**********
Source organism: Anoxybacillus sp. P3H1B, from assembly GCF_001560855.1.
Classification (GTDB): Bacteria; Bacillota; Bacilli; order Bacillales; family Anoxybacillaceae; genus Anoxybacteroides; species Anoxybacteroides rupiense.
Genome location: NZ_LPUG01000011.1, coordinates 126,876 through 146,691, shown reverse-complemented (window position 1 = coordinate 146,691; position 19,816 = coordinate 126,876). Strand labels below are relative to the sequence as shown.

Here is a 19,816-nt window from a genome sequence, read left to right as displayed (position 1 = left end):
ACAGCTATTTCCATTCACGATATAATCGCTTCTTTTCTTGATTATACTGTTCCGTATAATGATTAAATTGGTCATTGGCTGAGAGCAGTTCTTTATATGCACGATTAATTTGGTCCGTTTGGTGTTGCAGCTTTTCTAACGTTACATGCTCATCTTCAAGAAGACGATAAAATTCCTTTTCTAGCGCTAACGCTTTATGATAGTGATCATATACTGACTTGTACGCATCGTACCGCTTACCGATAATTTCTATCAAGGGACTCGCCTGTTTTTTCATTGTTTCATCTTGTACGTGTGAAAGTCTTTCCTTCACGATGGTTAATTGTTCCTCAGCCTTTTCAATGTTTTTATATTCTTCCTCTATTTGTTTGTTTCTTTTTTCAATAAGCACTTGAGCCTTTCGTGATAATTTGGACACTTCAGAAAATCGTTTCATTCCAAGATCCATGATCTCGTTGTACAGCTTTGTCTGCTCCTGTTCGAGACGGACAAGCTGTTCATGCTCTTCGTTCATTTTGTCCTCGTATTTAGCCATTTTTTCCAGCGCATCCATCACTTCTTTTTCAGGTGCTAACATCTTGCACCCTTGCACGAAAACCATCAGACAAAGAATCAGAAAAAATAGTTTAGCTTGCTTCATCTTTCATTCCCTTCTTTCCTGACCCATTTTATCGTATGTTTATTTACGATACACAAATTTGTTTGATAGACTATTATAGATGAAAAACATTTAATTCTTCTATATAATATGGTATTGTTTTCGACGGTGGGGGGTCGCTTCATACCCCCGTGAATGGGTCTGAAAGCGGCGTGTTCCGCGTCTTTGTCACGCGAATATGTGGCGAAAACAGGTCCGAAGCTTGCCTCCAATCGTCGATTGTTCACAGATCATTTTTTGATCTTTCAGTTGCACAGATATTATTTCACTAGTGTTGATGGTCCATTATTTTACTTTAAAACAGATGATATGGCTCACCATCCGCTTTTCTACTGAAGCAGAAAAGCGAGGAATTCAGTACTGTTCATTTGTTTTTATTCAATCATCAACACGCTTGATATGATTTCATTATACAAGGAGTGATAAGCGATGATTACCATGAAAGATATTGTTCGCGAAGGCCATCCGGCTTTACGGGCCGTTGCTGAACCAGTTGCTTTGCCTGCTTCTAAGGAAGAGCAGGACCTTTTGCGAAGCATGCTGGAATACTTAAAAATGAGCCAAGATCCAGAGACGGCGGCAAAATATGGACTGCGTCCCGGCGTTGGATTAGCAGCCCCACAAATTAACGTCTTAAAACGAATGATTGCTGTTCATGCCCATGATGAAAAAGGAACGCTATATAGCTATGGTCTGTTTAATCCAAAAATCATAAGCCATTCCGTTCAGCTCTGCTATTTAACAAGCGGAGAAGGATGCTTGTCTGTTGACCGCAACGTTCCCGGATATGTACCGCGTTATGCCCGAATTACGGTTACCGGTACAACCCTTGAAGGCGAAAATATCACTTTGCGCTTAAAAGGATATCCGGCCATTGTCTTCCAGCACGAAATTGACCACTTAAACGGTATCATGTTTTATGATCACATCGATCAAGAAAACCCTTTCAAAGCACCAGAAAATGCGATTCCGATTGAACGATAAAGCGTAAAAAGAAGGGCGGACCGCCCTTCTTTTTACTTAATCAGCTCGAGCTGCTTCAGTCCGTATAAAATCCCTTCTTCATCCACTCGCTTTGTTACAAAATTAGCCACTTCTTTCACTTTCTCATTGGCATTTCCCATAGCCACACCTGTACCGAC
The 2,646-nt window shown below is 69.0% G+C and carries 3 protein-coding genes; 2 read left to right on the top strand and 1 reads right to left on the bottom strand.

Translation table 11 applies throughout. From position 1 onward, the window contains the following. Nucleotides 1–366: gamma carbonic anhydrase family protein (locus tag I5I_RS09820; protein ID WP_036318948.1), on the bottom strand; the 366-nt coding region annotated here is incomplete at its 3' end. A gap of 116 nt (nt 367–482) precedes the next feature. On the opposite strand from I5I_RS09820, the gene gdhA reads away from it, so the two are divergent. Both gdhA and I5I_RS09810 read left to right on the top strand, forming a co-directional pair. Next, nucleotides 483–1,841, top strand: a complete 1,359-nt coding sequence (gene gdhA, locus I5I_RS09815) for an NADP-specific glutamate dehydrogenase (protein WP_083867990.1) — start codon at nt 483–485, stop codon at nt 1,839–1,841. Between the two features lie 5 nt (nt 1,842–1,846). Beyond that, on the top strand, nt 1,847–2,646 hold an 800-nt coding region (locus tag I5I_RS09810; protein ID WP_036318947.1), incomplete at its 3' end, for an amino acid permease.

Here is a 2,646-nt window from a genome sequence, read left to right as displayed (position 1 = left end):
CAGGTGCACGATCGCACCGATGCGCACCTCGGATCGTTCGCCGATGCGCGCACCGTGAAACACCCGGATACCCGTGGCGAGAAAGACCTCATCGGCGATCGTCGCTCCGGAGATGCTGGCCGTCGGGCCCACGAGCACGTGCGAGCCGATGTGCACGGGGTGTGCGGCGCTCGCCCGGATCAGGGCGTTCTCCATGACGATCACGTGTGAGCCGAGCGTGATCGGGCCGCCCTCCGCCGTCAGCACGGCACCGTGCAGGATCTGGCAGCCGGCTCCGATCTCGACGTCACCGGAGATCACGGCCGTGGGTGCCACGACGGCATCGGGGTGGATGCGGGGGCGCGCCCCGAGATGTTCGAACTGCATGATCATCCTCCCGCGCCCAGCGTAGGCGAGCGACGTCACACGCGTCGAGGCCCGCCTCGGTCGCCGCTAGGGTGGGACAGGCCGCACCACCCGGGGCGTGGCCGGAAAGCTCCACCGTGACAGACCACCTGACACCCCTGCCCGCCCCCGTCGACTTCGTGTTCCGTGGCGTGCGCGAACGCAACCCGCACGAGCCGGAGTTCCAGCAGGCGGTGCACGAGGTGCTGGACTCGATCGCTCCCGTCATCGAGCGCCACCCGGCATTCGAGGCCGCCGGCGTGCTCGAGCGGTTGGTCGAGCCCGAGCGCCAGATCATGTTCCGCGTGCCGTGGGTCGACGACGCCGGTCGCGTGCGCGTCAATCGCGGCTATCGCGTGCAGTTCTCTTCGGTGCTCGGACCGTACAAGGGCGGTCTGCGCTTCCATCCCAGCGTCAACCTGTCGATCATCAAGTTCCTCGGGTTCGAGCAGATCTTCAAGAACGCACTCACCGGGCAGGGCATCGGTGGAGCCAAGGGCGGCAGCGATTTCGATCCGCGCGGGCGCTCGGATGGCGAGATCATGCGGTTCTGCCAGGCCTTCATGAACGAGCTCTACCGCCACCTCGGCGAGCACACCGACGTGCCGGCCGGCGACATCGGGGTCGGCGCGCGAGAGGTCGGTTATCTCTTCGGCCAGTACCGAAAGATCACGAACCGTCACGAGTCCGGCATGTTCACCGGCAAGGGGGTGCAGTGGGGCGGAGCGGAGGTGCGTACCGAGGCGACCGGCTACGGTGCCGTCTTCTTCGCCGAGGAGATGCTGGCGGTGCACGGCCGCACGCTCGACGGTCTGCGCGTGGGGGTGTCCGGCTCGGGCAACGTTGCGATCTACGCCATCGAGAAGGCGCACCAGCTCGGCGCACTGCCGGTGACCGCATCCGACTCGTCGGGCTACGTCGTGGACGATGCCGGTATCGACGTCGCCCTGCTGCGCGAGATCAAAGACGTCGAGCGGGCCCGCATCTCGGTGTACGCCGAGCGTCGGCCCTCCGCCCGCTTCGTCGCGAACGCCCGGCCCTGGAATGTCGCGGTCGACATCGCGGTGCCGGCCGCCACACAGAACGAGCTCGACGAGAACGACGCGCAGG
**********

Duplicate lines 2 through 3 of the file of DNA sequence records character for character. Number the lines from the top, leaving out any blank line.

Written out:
Classification (GTDB): Bacteria; Bacillota; Bacilli; order Bacillales; family Anoxybacillaceae; genus Anoxybacteroides; species Anoxybacteroides rupiense.
Genome location: NZ_LPUG01000011.1, coordinates 126,876 through 146,691, shown reverse-complemented (window position 1 = coordinate 146,691; position 19,816 = coordinate 126,876). Strand labels below are relative to the sequence as shown.